Abd al-Rahman ibn Khaldun; The Ancient Islamic Scholar Who is Still Relevant Today
The world of politics is often full of surprises, many of them unpleasant, so to hear British Prime Minister, Boris Johnson cite a 14th Century Tunisian historian, philosopher, and statesman was one of the more interesting things he has said. While many people focused on Johnson’s unsurprising idea of lowering taxes for his peers, many others were asking the question: “Just who is Abd al-Rahman Ibn Khaldun?”
Abd al-Rahman ibn Khaldun (Ibn Khaldun from here) was born in Tunis on the 27th of May, 1332 and died in Cairo on the 17th March, 1406. He is widely regarded as one of the great Muslim thinkers of his generation and many of his theories on social sciences and historical philosophy are viewed of forerunners of later, more well-known theories.
His family relocated to Seville in Spain after the Muslim conquest of the region and they were very involved in both politics and academia. They returned to Tunis shortly before the Christians retook Spain and it was in Tunis where Ibn Khaldun’s education began in earnest. He studied the rational sciences, religious sciences, and law, and also trained in the various arts needed for someone who was planning a government career.
At the age of 20, Ibn Khaldun obtained his first real job, a minor position in the Tunis chancery. But he did not stay long, moving to Fez to work and to continue his studied under the scholar who had introduced him to philosophy, al-Abili. While in Fez, he was also very involved in the politics of the Merinid court, but that close involvement led to him being accused of plotting against the ruler and he was imprisoned for 22 months.
After his release, the Merinid court blocked him joining a rival court at Tlemcen so Ibn Khaldun returned to Granada where he was warmly welcomed by the ruler, Muhammad V. He also had a close friendship with Muhammad’s vizier, Ibn al-Khatib, a renowned scholar who had befriended him while they were both in Fez. That friendship eventually soured when Ibn Khaldun tried to influence Muhammad towards being his ideal philosopher king. Ibn Khaldun left Granada and had some turbulent years in different courts. That turbulence, due to the political intrigue found in every court, left Ibn Khaldun disillusioned and he moved to Biskra where he devoted his time to teaching and research. Attracted back to politics, he briefly returned to Granada in 1375 but was soon expelled.
His Thoughts and Views on Economics Are Ones That Are Often Quoted Today
It was not long after this that Ibn Khaldun sought seclusion in central Algeria, living in the castle of Ibn Salama. His original plan was to write a history of the Maghreb but what began as an introduction grew into the work he became famous for, The Muqaddima. The Muqaddima quickly became a theory of history, or as he liked to call it, ‘the science of civilisation’ and embraced history, economics, sociology, and other subjects. This new science he had created became the basis for the book being a universal history. He gained permission to return to Tunis in 1379 so that he could research books and archives in the city. While there, he wrote the sections covering the history of the Maghreb and some of the history of the East. But he once again found himself embroiled in the intrigues of the court and left Tunis for Egypt in 1382.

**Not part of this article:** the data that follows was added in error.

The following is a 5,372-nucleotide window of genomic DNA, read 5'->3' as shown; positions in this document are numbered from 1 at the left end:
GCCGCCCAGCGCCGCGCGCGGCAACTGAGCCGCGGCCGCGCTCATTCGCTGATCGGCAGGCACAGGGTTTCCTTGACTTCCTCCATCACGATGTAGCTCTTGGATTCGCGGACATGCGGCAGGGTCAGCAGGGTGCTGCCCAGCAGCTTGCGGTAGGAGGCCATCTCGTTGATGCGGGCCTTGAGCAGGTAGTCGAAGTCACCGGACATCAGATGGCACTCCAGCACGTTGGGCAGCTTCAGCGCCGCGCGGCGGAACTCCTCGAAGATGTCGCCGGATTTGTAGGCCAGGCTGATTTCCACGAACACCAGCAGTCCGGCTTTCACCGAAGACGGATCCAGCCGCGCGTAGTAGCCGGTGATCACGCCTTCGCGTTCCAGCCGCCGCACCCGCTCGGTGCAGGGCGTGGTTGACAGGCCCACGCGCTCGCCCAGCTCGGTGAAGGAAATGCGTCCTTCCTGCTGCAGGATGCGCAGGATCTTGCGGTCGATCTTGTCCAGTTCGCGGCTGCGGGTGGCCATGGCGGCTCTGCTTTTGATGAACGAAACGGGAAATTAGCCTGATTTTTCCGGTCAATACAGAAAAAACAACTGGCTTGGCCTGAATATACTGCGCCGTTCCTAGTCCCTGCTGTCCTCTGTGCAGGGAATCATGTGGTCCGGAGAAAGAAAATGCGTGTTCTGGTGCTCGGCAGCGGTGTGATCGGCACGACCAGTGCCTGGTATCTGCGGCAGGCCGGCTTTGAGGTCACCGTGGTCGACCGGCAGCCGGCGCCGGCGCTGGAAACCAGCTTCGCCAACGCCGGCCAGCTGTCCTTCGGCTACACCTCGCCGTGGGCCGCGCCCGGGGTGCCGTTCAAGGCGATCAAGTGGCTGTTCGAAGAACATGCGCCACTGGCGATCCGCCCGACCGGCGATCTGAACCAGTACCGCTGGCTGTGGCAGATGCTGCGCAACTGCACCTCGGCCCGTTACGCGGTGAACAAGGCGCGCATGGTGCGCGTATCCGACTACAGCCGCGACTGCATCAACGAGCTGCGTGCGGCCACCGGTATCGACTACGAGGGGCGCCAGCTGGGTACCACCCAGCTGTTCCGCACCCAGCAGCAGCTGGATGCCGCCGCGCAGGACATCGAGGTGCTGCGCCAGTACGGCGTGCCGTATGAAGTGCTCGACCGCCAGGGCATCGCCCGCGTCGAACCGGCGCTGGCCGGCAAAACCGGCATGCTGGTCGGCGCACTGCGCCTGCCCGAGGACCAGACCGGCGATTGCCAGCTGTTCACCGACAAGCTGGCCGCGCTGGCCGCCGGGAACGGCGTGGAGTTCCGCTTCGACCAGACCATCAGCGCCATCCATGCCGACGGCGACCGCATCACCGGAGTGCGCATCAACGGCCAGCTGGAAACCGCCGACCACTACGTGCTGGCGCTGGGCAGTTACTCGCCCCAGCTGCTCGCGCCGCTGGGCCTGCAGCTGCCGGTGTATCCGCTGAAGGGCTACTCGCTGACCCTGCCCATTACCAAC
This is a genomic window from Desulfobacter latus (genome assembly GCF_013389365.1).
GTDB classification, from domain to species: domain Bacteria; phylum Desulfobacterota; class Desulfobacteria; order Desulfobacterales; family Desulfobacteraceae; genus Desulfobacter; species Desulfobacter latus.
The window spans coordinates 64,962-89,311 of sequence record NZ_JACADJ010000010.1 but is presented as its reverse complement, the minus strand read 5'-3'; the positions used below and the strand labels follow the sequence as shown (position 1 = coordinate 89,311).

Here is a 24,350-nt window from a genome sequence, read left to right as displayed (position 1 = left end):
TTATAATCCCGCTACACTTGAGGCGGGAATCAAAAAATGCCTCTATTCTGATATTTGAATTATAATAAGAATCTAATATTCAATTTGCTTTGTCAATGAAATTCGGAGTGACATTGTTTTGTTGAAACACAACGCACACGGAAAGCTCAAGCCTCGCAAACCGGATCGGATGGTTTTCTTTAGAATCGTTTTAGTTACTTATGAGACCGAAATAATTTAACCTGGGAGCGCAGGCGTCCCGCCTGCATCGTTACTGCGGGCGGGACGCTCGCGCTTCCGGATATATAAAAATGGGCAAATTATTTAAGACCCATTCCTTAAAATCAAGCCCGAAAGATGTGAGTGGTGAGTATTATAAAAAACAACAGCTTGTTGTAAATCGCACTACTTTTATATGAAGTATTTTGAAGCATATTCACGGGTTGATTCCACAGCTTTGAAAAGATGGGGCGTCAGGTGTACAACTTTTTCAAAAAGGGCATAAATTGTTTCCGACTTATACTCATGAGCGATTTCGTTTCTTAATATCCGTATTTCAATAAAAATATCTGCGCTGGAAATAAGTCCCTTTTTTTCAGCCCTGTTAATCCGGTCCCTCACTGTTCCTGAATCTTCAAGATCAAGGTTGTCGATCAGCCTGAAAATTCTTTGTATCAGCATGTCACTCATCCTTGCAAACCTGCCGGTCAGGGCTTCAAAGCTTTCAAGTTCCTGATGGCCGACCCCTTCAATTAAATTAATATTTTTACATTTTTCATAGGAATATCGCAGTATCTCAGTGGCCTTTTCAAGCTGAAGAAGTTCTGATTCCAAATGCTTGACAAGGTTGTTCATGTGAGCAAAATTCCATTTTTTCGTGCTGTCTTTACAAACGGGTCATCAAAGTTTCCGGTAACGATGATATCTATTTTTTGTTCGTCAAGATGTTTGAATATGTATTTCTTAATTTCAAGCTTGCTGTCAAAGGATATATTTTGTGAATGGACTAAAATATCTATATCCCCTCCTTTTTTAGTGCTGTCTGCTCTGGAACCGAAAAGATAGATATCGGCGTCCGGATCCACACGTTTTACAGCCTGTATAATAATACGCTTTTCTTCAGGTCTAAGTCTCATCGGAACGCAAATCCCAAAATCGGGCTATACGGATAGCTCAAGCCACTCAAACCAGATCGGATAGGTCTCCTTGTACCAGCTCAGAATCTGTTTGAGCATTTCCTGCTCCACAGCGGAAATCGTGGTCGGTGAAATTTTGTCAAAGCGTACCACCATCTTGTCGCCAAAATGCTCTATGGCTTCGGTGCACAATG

His thoughts and views on economics are ones that are often quoted today, as shown by Johnson’s citing his name. One of his most memorable passages says: “When civilization [population] increases, the available labor again increases. In turn, luxury again increases in correspondence with the increasing profit, and the customs and needs of luxury increase. Crafts are created to obtain luxury products. The value realized from them increases, and, as a result, profits are again multiplied in the town. Production there is thriving even more than before. And so it goes with the second and third increase. All the additional labour serves luxury and wealth, in contrast to the original labor that served the necessity of life”.
Adam Smith has always been given the title of father of modern economics, but Ibn Khaldun’s science of civilisation contains many insights that continue to be relevant. If Smith is indeed the father, then perhaps Ibn Khaldun deserves to be known as the grandfather of economics.
Ibn Khaldun : One of The Founders of Modern Historiography, Sociology and Economics
Ibn Khaldun spent his last two decades in Cairo, enjoying the patronage of the Malmuk sultans, Barquq and Faraj. He was given several professorships at local universities and was also appointed a Maliki chief judge on six occasions. But his primary focus remained research for his work. Although he completed The Muqaddima, he continued to revise and improve it. He made a pilgrimage to Mecca and also met Tamerlane in Damascus in 1400. Their conversations are reported in Ibn Khaldun’s autobiography.
Viewed by many modern scholars as one of the founders of modern historiography, sociology and economics, Ibn Khaldun died on March 17th, 1406.
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